Our government’s quiet war on press freedom

It happened under Trump — and under Obama: The U.S. is using bad law to crack down on investigative journalism

By Kathleen McClellan – Jesselyn Radack: Salon.com

Over the past 14 years, a war on the free press has been quietly escalating in the U.S. This brewing conflict is fueled by increased and unchecked government surveillance, a post-truth intolerance of any criticism of media coverage, and prosecutions of media sources, journalists and publishers which have been endorsed by politicians on both sides of the political spectrum. Beginning a decade ago with the prosecution of whistleblowers, the U.S. campaign to tamp down leaks has spread to the criminalization of standard investigative journalism. While the U.S. still presents itself as the global standard-bearer for free speech and freedom of the press, recent fissures expose a looming calamity.

Due to aggressive national security investigations and two draconian laws, journalists and media sources are at severe risk of increased criminal investigation and prosecution. We have seen these risks realized in the cases of Timothy Burke, Julian Assange and Catherine Herridge, three individuals who might not seem to belong in the same category at first — and who may not all look, to many readers, like “real journalists.” Whether or not one personally approves of what they do, all three are being punished for the work of journalism, and the laws and systems being used to target them do not discriminate based on whether the mainstream media considers them legitimate. The precedent set by these cases will apply in future to anyone engaging in such entirely normative journalistic activities as cultivating sources while protecting their anonymity, and seeking to publish information in the public interest that governments or other powerful forces seek to control.

Investigative journalist and media consultant Timothy Burke was indicted last month on accusations that he acted illegally in obtaining information that was available online by using dummy login credentials that had been openly published, and which were shown to him by an anonymous source. According to the Tampa Bay Times, Burke gained access to a number of “protected commercial broadcast video streams,” apparently including behind-the-scenes video content from Fox News of an infamous October 2022 Tucker Carlson interview with the rapper Ye (formerly Kanye West). Burke’s lawyers maintain that no illegal hacking occurred, and the investigation targeting Burke has drawn condemnation from dozens of press freedom groups, including ours, following a raid on Burke’s house during which his computer equipment and other electronic devices were seized. The charges against Burke center on alleged violations of the Computer Fraud and Abuse Act, a law we view as over-broad and fatally vague.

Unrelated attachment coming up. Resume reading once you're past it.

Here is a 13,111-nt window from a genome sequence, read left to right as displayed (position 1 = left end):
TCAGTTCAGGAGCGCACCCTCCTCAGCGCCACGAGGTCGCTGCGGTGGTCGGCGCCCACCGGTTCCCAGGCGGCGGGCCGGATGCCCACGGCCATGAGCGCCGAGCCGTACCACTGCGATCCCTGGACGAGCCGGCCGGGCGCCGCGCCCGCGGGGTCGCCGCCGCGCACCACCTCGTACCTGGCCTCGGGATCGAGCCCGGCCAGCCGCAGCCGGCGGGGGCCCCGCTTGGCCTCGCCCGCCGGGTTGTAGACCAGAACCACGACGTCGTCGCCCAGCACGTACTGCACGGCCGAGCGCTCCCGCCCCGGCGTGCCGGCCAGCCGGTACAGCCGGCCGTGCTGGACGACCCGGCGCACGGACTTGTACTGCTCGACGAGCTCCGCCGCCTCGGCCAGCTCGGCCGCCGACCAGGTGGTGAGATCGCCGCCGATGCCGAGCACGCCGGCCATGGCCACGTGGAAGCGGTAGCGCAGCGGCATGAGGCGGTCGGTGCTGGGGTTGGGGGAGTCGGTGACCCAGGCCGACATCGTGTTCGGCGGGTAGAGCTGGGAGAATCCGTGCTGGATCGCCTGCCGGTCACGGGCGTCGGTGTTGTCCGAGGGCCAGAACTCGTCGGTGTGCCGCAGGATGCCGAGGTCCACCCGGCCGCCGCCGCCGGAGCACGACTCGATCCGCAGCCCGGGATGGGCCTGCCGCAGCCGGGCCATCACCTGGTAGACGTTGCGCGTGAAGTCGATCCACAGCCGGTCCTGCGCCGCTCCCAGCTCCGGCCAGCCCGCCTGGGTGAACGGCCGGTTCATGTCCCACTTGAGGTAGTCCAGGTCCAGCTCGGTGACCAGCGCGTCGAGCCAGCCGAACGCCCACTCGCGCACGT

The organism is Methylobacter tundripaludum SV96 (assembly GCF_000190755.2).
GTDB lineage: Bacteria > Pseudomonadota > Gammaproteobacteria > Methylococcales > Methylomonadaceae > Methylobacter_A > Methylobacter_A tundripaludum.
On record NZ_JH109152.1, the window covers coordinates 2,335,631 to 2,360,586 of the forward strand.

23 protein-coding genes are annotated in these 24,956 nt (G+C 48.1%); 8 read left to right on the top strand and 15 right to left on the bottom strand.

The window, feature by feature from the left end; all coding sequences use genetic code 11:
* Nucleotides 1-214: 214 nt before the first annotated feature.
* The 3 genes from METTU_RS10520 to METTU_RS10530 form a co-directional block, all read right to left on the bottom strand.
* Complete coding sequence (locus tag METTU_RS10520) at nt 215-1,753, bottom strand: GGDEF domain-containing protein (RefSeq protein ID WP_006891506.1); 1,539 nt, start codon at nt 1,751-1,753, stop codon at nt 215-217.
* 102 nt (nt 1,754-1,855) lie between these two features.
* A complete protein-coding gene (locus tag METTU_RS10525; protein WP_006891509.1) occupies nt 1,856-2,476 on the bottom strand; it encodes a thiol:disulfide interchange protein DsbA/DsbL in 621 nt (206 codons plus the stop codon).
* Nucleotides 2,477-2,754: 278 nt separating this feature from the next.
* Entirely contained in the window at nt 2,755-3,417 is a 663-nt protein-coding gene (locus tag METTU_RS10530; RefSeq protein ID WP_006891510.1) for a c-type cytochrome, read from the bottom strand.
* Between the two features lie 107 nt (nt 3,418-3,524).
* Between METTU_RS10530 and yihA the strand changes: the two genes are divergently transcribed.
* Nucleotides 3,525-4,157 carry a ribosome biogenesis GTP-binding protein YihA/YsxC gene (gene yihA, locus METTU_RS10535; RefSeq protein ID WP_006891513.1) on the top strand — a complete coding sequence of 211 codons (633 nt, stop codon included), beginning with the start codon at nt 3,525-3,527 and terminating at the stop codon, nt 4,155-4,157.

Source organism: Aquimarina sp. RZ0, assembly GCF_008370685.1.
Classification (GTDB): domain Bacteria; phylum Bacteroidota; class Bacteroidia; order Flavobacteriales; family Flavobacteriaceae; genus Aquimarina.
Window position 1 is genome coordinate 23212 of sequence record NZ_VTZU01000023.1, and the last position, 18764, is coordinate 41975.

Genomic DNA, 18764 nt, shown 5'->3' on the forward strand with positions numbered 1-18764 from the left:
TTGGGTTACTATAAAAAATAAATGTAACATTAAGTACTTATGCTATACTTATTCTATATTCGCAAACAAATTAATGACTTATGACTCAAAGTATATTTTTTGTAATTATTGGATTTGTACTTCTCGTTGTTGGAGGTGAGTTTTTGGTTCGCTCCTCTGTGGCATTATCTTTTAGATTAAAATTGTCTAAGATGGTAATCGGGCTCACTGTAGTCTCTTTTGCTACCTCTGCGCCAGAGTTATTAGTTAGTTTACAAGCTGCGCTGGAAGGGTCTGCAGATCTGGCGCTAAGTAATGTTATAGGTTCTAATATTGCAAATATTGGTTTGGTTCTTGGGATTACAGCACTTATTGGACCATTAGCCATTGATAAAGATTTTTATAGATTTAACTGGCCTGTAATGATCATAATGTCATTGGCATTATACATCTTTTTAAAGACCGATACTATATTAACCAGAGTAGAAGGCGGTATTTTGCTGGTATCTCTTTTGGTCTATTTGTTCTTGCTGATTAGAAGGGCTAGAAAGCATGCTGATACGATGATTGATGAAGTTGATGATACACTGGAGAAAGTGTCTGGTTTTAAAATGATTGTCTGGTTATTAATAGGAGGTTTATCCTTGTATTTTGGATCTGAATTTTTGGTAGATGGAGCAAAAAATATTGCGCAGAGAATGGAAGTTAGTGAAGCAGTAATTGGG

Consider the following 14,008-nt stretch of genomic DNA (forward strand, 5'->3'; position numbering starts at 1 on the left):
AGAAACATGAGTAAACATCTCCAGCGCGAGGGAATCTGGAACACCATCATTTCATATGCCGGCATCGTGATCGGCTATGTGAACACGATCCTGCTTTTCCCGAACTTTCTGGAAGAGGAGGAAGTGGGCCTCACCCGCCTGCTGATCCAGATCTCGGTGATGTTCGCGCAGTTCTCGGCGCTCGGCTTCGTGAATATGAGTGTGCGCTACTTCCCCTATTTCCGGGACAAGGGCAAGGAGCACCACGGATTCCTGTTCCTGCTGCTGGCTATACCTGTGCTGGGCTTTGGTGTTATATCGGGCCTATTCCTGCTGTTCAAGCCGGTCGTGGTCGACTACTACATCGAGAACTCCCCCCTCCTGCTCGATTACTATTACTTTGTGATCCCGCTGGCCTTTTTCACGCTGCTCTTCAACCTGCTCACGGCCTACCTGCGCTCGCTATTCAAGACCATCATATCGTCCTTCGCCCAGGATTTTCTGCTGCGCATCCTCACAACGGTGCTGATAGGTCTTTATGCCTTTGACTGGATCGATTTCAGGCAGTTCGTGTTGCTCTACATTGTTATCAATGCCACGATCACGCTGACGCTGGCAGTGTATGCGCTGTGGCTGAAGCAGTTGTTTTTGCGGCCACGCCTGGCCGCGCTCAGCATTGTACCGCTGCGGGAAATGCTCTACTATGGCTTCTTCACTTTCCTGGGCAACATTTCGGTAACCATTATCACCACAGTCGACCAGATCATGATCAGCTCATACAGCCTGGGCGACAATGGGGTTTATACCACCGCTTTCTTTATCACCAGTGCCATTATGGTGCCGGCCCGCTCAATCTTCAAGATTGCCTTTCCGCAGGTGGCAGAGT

The CFAA was first passed in the 1980s amid a hacking hysteria driven as much by pop culture as by the nascent computer age. Ronald Reagan was reportedly worried about hacking after seeing the movie “War Games,” which depicted a teenager hacking into the U.S. air defense system and nearly sparking nuclear war. Congress amended the law numerous times in the years following, including in the 2001 Patriot Act, which made it easier for prosecutors to allege felonies and doubled the penalty under the law. Even with those amendments, the CFAA has failed to keep pace with technology and remains so extraordinarily broad that it has become the government’s bludgeon of choice to punish hacktivists such as Aaron Schwartz, who died by suicide after years of government investigation, and whistleblowers such as Chelsea Manning.

Julian Assange, the legendary or notorious founder of WikiLeaks, now faces the last phase of an extradition battle in the U.K., where he has been in custody for nearly five years. If he is returned to the U.S., he faces potential charges both under the CFAA and the equally problematic Espionage Act.